The strategic rationale for a Yes vote is obvious: at a time when Britain is waging war in Libya and rallying support against Syria and Iran, it would be disadvantageous to be seen by Middle Easterners as blocking Palestinian aspirations. And having accepted the case for Palestinian statehood in principle why not support it in practice?
On the other hand, voting for Palestinian statehood would divide Europe, since a number of allies will vote No, including Germany and probably Italy. And, more seriously, it would reward a Palestinian government that includes Hamas and does not recognise Israel's right to exist. Also, it would risk setting back the peace in Israel if Bibi Netanyahu does as he has promised and reacts negatively to the vote. Finally, voting affirmatively creates a problematic notion: that peace is made not through painstaking negotiation and compromise, but through a vote at the UN General Assembly.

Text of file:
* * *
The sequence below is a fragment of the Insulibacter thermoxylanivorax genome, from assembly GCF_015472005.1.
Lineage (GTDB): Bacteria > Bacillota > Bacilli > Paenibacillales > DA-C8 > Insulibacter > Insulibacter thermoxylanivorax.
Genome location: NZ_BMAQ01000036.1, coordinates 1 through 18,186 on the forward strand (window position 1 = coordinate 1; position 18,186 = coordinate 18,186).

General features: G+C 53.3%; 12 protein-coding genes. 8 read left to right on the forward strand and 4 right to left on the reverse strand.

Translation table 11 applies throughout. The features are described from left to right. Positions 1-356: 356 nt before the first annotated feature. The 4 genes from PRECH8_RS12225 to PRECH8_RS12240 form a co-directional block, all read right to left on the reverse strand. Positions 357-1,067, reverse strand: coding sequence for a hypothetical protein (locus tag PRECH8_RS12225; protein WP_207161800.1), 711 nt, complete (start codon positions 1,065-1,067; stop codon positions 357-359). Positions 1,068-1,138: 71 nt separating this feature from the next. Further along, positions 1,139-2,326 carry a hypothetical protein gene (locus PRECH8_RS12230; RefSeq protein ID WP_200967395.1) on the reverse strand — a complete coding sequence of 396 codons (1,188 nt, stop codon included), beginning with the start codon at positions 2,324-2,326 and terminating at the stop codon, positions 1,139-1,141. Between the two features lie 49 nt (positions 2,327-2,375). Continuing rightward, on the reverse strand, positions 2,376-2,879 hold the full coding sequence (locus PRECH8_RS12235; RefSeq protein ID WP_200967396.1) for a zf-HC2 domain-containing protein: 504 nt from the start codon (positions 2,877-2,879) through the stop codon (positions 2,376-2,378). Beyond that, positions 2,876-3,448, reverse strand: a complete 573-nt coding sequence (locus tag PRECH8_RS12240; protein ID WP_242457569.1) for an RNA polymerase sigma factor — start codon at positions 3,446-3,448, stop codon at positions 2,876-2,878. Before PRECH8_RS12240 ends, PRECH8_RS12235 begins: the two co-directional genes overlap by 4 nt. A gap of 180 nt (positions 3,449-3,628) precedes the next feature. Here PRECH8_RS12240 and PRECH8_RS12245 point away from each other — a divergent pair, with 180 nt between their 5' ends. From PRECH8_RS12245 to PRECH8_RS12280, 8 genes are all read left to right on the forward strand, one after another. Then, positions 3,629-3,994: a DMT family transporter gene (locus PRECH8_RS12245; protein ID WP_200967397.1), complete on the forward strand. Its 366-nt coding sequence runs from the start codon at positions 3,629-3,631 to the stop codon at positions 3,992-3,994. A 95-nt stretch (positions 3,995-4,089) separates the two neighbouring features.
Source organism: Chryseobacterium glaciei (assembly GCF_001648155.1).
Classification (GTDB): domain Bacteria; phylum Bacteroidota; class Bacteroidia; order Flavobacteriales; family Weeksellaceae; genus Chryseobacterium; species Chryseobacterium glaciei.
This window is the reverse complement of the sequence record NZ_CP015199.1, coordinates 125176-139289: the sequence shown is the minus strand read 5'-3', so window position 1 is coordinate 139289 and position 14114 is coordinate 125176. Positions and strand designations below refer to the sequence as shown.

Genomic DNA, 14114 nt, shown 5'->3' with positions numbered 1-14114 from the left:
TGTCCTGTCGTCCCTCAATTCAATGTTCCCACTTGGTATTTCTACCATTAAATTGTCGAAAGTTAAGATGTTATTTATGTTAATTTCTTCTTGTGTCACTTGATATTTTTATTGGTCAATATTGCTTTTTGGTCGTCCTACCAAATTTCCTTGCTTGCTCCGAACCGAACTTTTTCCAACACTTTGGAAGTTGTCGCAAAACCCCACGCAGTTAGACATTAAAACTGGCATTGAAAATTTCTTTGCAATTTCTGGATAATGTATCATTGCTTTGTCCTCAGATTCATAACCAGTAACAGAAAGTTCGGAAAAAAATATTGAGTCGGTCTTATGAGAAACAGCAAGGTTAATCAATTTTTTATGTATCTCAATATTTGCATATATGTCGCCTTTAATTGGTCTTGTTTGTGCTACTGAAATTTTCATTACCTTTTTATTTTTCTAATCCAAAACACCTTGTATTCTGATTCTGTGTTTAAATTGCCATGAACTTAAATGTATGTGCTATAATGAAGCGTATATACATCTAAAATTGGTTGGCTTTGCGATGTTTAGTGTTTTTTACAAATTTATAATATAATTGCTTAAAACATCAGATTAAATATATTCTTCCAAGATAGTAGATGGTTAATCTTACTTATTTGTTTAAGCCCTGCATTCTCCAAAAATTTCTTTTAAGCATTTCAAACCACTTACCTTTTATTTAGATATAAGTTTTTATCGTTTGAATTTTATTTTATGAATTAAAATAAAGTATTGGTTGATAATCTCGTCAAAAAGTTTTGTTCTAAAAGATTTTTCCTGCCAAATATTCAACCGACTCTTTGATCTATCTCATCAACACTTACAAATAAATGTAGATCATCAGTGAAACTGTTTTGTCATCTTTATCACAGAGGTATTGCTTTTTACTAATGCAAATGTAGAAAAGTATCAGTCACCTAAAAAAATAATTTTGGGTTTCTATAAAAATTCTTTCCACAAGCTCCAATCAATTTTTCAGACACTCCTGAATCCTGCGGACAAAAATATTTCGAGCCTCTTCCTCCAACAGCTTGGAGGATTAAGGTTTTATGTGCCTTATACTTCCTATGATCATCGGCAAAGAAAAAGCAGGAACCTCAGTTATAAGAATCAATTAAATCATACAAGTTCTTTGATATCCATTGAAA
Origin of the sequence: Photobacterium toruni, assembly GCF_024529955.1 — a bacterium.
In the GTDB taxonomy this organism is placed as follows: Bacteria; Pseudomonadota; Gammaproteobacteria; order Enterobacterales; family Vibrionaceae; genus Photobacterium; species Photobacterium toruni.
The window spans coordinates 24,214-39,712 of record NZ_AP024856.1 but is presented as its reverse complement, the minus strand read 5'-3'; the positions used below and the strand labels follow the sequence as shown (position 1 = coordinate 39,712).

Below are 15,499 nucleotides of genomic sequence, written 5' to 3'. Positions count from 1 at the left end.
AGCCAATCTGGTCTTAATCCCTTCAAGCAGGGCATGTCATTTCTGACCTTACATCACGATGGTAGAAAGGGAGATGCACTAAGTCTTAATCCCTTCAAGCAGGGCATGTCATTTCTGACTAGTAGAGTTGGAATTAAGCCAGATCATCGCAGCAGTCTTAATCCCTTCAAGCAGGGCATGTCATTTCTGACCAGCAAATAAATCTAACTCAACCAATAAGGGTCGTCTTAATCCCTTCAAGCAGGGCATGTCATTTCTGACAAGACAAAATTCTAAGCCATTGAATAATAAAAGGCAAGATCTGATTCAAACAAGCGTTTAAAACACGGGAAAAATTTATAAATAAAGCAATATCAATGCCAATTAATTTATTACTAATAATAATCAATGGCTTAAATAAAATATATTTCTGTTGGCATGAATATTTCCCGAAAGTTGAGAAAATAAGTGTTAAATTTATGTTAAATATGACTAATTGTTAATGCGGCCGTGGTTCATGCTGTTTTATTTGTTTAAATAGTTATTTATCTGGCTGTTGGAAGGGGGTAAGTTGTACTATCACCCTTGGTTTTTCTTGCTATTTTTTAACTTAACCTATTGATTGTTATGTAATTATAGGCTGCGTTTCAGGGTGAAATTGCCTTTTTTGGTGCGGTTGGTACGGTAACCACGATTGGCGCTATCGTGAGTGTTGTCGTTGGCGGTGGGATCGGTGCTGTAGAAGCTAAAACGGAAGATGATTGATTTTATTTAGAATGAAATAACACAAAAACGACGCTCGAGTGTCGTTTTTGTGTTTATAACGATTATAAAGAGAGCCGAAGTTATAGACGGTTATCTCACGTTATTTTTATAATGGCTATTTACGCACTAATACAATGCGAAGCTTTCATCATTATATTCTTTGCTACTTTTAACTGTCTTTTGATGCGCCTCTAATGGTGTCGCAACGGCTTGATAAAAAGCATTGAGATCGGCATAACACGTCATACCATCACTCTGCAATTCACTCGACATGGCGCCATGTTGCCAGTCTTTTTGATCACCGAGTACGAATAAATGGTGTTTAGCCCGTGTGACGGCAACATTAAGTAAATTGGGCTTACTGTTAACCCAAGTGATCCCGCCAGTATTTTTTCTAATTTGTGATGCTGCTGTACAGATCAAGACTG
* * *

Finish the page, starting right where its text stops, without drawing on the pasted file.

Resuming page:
People weigh these benefits and drawbacks differently. To avoid having to make the choice altogether, Britain is backing France's effort at having some form of peace process restarted before the September vote – in the hope that the Palestinians will then call off the vote.
But that looks unlikely to happen. Palestinian President Mahmoud Abbas looks set for the vote: having climbed up the hill, he can now hardly back down without winning a major concession in return. Major concessions, however, do not seem to be forthcoming from Israel. For Abbas, this may also be a legacy issue, the one tangible thing he leaves his people.
The September vote is awkwardly timed for Britain given all the other things going on in the Middle East, not least the Libya intervention. But we are where we are. And I suspect the Foreign Secretary will, in a common front with France, end up voting for Palestinian statehood.